We show that the user-kernel isolation on AMD CPUs suffers from the same type of side-channel leakage that led to Meltdown on Intel CPUs. Specifically, we discover timing and power variations of the prefetch instruction that can be observed from unprivileged user space. We demonstrate this side channel with multiple case studies, e.g., by breaking (fine-grained) KASLR, monitoring kernel activity, and even leaking kernel memory with simple Spectre gadgets in the Linux kernel.
Moritz Lipp and Daniel Gruss, Graz University of Technology; Michael Schwarz, CISPA Helmholtz Center for Information Security
In this work, we critically analyze the efficacy prior work that proposed power side channel-based control flow monitoring for embedded devices. We propose an approach that allows an attacker who is aware of such defense to craft malicious code that resembles original code in its power use. As result, the monitor will misclassify malicious control flows as legimitate, and fail to detect the attack.
Yi Han, Matthew Chan, and Zahra Aref, Rutgers University; Nils Ole Tippenhauer, CISPA Helmholtz Center for Information Security; Saman Zonouz, Georgia Tech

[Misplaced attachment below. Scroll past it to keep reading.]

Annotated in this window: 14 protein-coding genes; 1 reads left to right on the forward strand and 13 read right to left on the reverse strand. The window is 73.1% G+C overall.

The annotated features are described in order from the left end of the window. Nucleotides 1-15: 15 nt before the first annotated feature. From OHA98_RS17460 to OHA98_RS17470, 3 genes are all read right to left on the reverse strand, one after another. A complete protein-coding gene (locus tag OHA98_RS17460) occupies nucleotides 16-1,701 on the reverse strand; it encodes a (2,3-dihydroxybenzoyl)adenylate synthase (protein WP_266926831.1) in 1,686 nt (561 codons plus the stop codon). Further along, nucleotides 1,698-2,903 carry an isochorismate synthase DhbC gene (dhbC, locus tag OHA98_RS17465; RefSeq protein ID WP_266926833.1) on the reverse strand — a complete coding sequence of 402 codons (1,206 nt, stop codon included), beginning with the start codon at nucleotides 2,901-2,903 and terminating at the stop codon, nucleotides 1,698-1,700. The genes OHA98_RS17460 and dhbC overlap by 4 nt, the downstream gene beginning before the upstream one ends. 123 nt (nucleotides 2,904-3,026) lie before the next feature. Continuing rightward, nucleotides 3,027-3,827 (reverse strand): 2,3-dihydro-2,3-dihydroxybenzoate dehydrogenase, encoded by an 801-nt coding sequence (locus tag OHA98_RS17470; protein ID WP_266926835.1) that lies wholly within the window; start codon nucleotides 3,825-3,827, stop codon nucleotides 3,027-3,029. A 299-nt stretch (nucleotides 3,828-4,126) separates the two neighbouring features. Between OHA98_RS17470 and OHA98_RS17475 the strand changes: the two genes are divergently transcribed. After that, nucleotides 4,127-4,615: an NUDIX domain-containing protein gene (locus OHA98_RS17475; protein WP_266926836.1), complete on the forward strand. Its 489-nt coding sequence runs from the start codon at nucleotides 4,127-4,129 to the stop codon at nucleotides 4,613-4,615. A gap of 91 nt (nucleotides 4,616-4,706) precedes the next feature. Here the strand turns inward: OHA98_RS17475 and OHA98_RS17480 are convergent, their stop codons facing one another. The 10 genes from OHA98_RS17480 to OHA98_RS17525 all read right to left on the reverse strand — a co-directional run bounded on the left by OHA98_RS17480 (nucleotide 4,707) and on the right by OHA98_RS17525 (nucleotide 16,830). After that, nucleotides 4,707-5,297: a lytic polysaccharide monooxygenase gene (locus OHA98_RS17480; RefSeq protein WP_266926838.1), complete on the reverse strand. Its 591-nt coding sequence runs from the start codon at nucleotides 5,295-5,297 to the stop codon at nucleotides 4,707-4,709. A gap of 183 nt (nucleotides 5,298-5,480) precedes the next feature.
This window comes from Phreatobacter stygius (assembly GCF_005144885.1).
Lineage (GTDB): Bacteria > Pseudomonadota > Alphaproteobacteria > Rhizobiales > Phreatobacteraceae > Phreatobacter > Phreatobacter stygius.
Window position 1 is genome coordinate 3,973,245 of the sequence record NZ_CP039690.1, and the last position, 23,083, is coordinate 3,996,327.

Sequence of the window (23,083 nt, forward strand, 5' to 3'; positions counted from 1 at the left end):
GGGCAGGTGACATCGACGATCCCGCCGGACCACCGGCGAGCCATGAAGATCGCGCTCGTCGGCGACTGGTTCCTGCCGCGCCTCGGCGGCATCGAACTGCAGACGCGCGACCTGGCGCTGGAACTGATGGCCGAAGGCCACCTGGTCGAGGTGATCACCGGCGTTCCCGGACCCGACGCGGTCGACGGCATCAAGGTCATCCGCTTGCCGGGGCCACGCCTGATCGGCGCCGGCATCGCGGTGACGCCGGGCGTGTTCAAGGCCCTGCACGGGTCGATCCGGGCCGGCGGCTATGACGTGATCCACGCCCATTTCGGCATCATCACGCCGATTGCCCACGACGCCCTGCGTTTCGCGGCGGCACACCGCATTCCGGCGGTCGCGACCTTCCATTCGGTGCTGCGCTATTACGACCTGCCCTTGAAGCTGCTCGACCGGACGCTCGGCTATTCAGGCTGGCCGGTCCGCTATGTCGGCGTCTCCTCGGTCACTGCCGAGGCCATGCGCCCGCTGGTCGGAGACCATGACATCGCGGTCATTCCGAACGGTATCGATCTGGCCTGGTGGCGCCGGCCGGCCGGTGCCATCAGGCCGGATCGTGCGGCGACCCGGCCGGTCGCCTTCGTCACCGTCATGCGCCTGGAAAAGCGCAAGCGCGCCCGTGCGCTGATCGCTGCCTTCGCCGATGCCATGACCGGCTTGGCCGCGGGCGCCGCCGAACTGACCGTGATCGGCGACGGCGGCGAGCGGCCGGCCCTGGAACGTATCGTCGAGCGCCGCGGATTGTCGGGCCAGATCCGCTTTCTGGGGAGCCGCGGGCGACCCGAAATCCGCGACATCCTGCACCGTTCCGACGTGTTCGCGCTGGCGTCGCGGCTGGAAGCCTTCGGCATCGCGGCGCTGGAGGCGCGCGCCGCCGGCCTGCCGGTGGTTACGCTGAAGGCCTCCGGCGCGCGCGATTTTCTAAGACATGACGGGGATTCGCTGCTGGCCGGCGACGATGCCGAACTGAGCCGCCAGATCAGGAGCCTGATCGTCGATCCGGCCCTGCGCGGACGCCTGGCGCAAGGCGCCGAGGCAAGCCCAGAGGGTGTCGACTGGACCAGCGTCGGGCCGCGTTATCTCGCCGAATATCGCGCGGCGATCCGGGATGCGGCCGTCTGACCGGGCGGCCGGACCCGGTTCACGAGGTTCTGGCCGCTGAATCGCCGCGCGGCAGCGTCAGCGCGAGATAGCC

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"Amplification vulnerabilities in popular Internet services enable for powerful Distributed Denial-of-Service attacks. To date, finding these vulnerabilities is a largely manual effort[, typically driven by attacker groups in search for unknown vectors for which no mitigation strategies exist]. With AmpFuzz, we propose a greybox fuzzer that follows a protocol-agnostic approach to revealing new amplification vulnerabilities in network services."
Johannes Krupp, CISPA Helmholtz Center for Information Security; Ilya Grishchenko, University of California, Santa Barbara; Christian Rossow, CISPA Helmholtz Center for Information Security